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Remote Embedded Target Imaging

Non-contact imaging and detection in lossy media is an important goal in security screening as well as in the medical imaging and non-destructive testing fields. Standoff operation allows a significant increase in flexibility and portability of an imaging system, especially when detecting potentially hazardous materials embedded or hidden in dispersive packaging such as soil, water, or tissue. Highly dispersive and lossy media present a challenge to traditional radio frequency (RF) and optical imaging systems. A fundamental trade-off between penetration depth and resolution limits performance, and further complications arise from large interface losses, reflections, and two-way attenuation. Typical solutions to these problems require large, expensive, and high power systems, or ionizing radiation that is unfit for many applications.

We have developed a hybrid microwave-ultrasound system for non-contact detection in lossy media based on the thermoacoustic (TA) effect that is capable of distinguishing between a dispersive package that is loaded with an embedded target and a package that is unloaded. Pulsed microwave excitation generates absorption and heating contrast based on the dielectric properties of the target and surrounding media. Small local expansions are then caused by the TA response to the differential heating. These expansions generate an ultrasound pressure signal that travels away from the target interface and out of the surrounding media to a detector at a standoff. The system detects these minute ultrasound signals with highly sensitive airborne capacitive micromachined ultrasonic transducers (CMUTs) to overcome the large acoustic transmission loss at the air/medium interface. Large-scale measurements demonstrate the reliability of this detection method [1-2].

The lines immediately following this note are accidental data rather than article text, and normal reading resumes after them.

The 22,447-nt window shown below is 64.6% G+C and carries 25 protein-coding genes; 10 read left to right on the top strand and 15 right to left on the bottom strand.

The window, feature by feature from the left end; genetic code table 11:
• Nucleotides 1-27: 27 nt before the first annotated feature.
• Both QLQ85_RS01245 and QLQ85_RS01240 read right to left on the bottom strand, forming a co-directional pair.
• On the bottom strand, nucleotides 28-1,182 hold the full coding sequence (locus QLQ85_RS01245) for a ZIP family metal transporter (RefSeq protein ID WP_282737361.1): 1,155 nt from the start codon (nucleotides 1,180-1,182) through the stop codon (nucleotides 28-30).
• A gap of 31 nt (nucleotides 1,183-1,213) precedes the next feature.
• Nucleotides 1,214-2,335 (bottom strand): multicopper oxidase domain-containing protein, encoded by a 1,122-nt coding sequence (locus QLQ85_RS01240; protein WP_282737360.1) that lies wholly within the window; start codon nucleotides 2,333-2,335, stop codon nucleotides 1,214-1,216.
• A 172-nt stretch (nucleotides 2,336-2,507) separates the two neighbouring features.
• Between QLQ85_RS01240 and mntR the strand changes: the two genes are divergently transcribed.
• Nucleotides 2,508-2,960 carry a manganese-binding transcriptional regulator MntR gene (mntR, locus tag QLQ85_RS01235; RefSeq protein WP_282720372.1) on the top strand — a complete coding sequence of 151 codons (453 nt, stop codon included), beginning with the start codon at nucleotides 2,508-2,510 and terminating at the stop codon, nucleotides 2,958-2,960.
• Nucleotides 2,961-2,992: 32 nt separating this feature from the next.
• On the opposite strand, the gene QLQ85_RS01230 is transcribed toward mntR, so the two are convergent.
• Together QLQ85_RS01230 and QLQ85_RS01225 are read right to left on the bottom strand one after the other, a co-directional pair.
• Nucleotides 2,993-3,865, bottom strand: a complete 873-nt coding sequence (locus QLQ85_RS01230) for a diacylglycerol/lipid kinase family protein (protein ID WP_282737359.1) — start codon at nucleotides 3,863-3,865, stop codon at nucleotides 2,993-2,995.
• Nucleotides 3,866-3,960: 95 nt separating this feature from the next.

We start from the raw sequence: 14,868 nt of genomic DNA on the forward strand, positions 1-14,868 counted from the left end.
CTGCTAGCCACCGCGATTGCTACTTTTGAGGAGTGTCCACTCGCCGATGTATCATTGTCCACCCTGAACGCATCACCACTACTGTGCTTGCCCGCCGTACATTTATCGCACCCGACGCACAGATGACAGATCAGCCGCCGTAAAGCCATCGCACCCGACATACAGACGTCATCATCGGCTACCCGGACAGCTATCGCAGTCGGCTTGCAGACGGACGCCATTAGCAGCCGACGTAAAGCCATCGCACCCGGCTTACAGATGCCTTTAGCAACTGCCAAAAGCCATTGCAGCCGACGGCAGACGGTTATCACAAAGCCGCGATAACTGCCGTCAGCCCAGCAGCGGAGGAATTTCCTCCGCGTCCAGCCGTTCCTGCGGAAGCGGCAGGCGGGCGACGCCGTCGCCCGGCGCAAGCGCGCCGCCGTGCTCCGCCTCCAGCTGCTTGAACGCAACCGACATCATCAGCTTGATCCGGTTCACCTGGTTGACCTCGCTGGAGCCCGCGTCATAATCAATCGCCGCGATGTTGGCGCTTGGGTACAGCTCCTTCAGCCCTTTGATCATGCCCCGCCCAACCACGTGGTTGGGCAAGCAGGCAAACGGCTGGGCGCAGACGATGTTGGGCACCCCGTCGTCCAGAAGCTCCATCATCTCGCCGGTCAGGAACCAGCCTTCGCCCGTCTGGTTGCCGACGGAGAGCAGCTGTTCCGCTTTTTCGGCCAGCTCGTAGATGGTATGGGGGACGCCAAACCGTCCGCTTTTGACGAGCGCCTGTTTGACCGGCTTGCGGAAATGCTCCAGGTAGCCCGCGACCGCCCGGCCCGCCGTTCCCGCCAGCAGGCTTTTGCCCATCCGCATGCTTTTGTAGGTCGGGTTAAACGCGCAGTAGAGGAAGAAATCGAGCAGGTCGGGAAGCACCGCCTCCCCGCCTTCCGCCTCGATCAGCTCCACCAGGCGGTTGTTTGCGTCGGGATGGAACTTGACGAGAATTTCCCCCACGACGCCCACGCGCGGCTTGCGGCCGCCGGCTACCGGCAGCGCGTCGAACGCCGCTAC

One application of our system of non-contact TA detection that we have explored is the tracking of medical interventional devices for ablation procedures. It is important to know the location of these devices in the body both while they are maneuvered to the location of ablation and during the ablation procedure in order to avoid damage to healthy tissues. Traditionally, this tracking is performed with CT/MRI scanning, or even by contact-based ultrasound imaging. Our non-contact TA detection system can reduce the cost and bulkiness of tracking the location of these devices. As a first proof of concept of our approach, we have demonstrated the tracking of a coaxial probe in an agar phantom via triangulation using time-of-flight information [3].

Block diagram of our non-contact TA setup.

Demonstration of the ability of our non-contact TA setup to detect lossy targets, with the receiver operating characteristic (ROC) curve showing effective binary classification by our baseline control processing algorithm.

Conceptual schematic of system for tracking interventional probes through thermoacoustic detection.

Triangulation of device location accounting for refraction.

[1] H. Nan, K. C. Boyle, N. Apte, M. S. Aliroteh, A. Bhuyan, A. Nikoozadeh, B. Khuri-Yakub, and A. Arbabian, "Non-Contact Thermoacoustic Detection of Embedded Targets Using Airborne-Capacitive Micromachined Ultrasonic Transducers," Appl. Phys. Lett., vol. 106, no. 8, 084101, Feb. 2015.

[2] K. C. Boyle, H. Nan, A. Arbabian, and B. T. Khuri-Yakub, "Noncontact thermoacoustic detection of targets embedded in dispersive media," Proc. SPIE Sec. Def., Edinburgh, 2016.

[3] G. Alexopoulos, K. C. Boyle, N. Dolatsha, H. Han, B. Khuri-Yakub, and A. Arbabian, "Standoff Tracking of Medical Interventional Devices using Non-Contact Microwave Thermoacoustic Detection," Proc. IEEE Int. Microw. Symp., San Francisco, CA, 2016.